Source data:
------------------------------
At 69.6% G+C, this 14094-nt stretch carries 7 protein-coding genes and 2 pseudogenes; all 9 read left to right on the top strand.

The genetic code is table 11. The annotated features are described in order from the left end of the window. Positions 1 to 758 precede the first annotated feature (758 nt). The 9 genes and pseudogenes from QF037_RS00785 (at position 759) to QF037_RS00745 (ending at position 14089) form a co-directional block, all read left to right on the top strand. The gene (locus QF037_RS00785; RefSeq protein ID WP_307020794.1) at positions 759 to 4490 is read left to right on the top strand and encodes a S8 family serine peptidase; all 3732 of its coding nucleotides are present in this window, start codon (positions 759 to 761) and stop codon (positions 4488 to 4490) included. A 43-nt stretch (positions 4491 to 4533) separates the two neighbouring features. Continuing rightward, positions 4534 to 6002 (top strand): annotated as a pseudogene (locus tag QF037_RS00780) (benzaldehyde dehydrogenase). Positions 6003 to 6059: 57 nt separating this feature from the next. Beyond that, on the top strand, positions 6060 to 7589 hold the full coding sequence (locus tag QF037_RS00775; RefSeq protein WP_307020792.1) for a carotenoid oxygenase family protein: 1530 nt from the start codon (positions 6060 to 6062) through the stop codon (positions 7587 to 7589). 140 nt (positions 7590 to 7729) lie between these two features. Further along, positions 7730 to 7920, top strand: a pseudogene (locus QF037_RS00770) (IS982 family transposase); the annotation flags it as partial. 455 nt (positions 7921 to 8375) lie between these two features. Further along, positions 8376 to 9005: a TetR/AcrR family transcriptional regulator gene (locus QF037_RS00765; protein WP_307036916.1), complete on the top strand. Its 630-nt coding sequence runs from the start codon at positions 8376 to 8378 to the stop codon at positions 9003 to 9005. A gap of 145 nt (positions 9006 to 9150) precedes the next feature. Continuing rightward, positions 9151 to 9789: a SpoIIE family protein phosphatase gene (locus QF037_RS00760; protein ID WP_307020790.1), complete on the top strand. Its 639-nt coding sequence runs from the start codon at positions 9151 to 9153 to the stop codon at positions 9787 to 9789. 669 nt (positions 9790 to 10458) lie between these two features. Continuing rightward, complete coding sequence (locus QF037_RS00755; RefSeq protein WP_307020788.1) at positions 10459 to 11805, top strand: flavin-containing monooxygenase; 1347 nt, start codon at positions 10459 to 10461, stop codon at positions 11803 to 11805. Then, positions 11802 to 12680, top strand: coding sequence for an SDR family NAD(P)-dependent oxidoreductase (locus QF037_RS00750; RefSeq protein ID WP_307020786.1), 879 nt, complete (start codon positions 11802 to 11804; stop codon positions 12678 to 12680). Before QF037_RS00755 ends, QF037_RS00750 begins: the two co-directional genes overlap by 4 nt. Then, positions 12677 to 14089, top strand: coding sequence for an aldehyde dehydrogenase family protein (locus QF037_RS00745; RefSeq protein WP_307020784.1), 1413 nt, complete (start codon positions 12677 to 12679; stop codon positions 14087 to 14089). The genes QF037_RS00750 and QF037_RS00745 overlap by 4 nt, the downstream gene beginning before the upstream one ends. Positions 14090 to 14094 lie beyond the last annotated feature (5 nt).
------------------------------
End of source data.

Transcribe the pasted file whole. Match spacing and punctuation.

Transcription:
At 69.6% G+C, this 14094-nt stretch carries 7 protein-coding genes and 2 pseudogenes; all 9 read left to right on the top strand.

The genetic code is table 11. The annotated features are described in order from the left end of the window. Positions 1 to 758 precede the first annotated feature (758 nt). The 9 genes and pseudogenes from QF037_RS00785 (at position 759) to QF037_RS00745 (ending at position 14089) form a co-directional block, all read left to right on the top strand. The gene (locus QF037_RS00785; RefSeq protein ID WP_307020794.1) at positions 759 to 4490 is read left to right on the top strand and encodes a S8 family serine peptidase; all 3732 of its coding nucleotides are present in this window, start codon (positions 759 to 761) and stop codon (positions 4488 to 4490) included. A 43-nt stretch (positions 4491 to 4533) separates the two neighbouring features. Continuing rightward, positions 4534 to 6002 (top strand): annotated as a pseudogene (locus tag QF037_RS00780) (benzaldehyde dehydrogenase). Positions 6003 to 6059: 57 nt separating this feature from the next. Beyond that, on the top strand, positions 6060 to 7589 hold the full coding sequence (locus tag QF037_RS00775; RefSeq protein WP_307020792.1) for a carotenoid oxygenase family protein: 1530 nt from the start codon (positions 6060 to 6062) through the stop codon (positions 7587 to 7589). 140 nt (positions 7590 to 7729) lie between these two features. Further along, positions 7730 to 7920, top strand: a pseudogene (locus QF037_RS00770) (IS982 family transposase); the annotation flags it as partial. 455 nt (positions 7921 to 8375) lie between these two features. Further along, positions 8376 to 9005: a TetR/AcrR family transcriptional regulator gene (locus QF037_RS00765; protein WP_307036916.1), complete on the top strand. Its 630-nt coding sequence runs from the start codon at positions 8376 to 8378 to the stop codon at positions 9003 to 9005. A gap of 145 nt (positions 9006 to 9150) precedes the next feature. Continuing rightward, positions 9151 to 9789: a SpoIIE family protein phosphatase gene (locus QF037_RS00760; protein ID WP_307020790.1), complete on the top strand. Its 639-nt coding sequence runs from the start codon at positions 9151 to 9153 to the stop codon at positions 9787 to 9789. 669 nt (positions 9790 to 10458) lie between these two features. Continuing rightward, complete coding sequence (locus QF037_RS00755; RefSeq protein WP_307020788.1) at positions 10459 to 11805, top strand: flavin-containing monooxygenase; 1347 nt, start codon at positions 10459 to 10461, stop codon at positions 11803 to 11805. Then, positions 11802 to 12680, top strand: coding sequence for an SDR family NAD(P)-dependent oxidoreductase (locus QF037_RS00750; RefSeq protein ID WP_307020786.1), 879 nt, complete (start codon positions 11802 to 11804; stop codon positions 12678 to 12680). Before QF037_RS00755 ends, QF037_RS00750 begins: the two co-directional genes overlap by 4 nt. Then, positions 12677 to 14089, top strand: coding sequence for an aldehyde dehydrogenase family protein (locus QF037_RS00745; RefSeq protein WP_307020784.1), 1413 nt, complete (start codon positions 12677 to 12679; stop codon positions 14087 to 14089). The genes QF037_RS00750 and QF037_RS00745 overlap by 4 nt, the downstream gene beginning before the upstream one ends. Positions 14090 to 14094 lie beyond the last annotated feature (5 nt).